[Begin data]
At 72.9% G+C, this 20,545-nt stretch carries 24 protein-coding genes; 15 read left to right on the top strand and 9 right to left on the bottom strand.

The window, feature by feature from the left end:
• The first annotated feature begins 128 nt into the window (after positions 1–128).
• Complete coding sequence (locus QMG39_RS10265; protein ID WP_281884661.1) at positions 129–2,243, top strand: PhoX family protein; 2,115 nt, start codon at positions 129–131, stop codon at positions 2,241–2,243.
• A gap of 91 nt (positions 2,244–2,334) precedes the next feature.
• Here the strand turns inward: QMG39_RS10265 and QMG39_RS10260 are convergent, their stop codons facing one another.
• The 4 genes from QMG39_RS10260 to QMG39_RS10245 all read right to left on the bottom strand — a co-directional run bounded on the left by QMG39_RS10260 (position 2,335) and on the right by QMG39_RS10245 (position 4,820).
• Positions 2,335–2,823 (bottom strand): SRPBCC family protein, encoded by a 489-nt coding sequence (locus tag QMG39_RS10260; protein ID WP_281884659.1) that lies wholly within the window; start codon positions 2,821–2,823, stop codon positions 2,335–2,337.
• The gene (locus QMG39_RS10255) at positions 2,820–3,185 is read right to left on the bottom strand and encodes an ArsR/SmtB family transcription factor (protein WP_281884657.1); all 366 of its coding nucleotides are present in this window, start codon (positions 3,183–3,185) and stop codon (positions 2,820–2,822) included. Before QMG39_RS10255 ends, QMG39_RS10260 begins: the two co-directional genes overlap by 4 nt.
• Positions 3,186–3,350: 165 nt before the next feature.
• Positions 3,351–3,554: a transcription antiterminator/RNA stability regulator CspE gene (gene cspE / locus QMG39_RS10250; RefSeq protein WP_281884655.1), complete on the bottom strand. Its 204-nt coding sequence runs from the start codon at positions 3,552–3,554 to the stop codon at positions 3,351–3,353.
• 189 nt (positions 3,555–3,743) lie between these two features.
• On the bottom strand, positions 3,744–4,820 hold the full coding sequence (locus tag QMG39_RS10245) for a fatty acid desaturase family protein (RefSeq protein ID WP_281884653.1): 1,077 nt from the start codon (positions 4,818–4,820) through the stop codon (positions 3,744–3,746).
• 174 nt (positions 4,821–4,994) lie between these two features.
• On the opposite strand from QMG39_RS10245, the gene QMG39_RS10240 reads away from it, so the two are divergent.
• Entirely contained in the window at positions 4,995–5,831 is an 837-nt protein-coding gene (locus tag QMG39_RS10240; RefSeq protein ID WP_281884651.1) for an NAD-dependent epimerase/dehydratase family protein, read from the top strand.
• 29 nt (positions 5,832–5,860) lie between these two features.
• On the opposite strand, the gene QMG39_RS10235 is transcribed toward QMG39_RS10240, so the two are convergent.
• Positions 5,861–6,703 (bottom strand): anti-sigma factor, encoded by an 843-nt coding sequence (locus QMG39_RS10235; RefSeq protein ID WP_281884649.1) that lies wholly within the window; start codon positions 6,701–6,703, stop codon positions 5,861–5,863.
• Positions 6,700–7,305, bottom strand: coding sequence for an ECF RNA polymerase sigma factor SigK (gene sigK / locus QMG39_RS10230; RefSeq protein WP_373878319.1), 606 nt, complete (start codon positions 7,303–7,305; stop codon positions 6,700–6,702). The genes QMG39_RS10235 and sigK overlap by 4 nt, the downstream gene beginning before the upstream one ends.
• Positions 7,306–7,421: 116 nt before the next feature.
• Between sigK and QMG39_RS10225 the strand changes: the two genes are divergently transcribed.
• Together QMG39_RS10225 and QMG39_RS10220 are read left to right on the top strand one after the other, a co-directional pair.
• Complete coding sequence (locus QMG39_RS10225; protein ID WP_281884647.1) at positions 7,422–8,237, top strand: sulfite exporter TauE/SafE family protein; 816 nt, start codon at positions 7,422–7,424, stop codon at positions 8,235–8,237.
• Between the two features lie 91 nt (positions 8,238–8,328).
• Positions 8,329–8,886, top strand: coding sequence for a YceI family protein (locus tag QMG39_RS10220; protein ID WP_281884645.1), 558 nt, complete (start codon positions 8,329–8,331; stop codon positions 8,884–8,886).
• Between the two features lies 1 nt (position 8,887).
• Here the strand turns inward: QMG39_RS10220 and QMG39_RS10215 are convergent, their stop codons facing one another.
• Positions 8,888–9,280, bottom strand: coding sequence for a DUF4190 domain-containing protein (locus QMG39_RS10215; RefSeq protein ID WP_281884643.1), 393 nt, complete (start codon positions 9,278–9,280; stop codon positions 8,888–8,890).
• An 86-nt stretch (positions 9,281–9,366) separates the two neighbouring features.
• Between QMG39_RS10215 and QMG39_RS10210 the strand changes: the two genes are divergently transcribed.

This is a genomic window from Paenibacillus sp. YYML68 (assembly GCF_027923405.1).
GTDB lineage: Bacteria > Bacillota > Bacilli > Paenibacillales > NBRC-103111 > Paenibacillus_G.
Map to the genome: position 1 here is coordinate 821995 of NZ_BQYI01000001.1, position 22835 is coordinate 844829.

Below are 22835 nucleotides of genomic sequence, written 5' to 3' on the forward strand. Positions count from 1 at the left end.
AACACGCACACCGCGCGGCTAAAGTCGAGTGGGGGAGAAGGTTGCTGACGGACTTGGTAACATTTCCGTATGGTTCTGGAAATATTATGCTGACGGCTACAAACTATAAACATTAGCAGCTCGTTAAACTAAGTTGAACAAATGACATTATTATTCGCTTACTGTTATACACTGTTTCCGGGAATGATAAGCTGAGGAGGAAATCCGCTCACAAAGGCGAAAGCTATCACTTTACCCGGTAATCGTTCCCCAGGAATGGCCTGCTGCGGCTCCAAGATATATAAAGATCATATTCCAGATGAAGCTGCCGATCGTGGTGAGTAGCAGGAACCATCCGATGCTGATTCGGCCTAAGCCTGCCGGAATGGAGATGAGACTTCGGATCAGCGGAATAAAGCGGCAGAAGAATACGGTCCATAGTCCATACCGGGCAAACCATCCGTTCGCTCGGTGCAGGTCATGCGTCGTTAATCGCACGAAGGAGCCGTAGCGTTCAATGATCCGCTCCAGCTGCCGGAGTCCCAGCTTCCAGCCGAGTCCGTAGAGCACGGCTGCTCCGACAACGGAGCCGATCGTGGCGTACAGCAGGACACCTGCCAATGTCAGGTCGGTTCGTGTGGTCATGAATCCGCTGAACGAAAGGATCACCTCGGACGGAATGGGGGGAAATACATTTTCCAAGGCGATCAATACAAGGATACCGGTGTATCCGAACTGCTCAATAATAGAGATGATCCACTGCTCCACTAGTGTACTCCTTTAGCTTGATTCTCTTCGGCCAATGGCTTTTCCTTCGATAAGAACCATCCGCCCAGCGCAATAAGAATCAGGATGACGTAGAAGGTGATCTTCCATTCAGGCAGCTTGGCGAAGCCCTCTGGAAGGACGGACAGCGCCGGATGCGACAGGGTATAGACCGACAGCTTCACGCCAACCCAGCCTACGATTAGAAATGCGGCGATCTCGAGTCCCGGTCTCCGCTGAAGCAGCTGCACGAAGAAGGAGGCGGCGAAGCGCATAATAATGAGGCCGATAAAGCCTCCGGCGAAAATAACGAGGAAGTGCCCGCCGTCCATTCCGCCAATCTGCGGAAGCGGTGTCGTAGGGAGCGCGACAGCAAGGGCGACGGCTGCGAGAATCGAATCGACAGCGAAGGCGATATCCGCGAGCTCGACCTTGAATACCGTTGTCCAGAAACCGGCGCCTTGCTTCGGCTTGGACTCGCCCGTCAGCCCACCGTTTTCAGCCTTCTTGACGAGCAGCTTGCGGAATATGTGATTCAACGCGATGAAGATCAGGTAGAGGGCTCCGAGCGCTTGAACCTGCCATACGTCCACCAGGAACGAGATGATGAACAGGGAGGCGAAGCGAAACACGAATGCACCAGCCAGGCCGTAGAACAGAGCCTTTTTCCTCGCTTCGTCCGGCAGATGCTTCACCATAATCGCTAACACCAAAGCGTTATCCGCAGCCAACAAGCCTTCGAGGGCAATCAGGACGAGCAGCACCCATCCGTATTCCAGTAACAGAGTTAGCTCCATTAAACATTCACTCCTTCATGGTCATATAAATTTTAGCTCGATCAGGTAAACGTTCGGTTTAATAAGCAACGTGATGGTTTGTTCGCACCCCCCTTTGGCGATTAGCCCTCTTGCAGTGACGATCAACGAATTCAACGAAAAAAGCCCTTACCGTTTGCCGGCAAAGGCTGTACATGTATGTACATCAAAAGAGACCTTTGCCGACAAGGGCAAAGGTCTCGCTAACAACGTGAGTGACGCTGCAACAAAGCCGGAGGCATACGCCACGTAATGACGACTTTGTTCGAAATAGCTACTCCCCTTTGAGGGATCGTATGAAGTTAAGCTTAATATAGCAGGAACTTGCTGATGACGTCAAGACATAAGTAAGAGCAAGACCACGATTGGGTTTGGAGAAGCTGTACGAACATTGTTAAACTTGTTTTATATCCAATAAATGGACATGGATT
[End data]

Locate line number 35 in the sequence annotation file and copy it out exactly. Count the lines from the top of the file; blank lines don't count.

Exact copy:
Below are 22835 nucleotides of genomic sequence, written 5' to 3' on the forward strand. Positions count from 1 at the left end.